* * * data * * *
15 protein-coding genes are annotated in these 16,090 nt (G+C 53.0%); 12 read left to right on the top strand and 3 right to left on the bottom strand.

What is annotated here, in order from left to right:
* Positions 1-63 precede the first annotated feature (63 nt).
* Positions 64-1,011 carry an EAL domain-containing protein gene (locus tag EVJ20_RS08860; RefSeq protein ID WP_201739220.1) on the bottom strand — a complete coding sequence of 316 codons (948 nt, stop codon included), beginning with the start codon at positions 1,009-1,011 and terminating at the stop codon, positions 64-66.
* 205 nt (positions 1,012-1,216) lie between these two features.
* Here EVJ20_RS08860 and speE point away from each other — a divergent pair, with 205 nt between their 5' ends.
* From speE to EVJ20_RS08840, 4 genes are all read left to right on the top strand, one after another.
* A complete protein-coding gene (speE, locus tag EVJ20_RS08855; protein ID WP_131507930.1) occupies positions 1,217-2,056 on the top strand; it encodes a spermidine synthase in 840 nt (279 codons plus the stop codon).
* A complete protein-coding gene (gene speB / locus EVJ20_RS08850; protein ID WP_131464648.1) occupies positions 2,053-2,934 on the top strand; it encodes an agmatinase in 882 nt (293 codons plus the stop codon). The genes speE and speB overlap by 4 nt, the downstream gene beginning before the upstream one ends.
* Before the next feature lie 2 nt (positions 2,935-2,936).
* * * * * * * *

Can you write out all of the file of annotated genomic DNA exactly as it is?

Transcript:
15 protein-coding genes are annotated in these 16,090 nt (G+C 53.0%); 12 read left to right on the top strand and 3 right to left on the bottom strand.

What is annotated here, in order from left to right:
* Positions 1-63 precede the first annotated feature (63 nt).
* Positions 64-1,011 carry an EAL domain-containing protein gene (locus tag EVJ20_RS08860; RefSeq protein ID WP_201739220.1) on the bottom strand — a complete coding sequence of 316 codons (948 nt, stop codon included), beginning with the start codon at positions 1,009-1,011 and terminating at the stop codon, positions 64-66.
* 205 nt (positions 1,012-1,216) lie between these two features.
* Here EVJ20_RS08860 and speE point away from each other — a divergent pair, with 205 nt between their 5' ends.
* From speE to EVJ20_RS08840, 4 genes are all read left to right on the top strand, one after another.
* A complete protein-coding gene (speE, locus tag EVJ20_RS08855; protein ID WP_131507930.1) occupies positions 1,217-2,056 on the top strand; it encodes a spermidine synthase in 840 nt (279 codons plus the stop codon).
* A complete protein-coding gene (gene speB / locus EVJ20_RS08850; protein ID WP_131464648.1) occupies positions 2,053-2,934 on the top strand; it encodes an agmatinase in 882 nt (293 codons plus the stop codon). The genes speE and speB overlap by 4 nt, the downstream gene beginning before the upstream one ends.
* Before the next feature lie 2 nt (positions 2,935-2,936).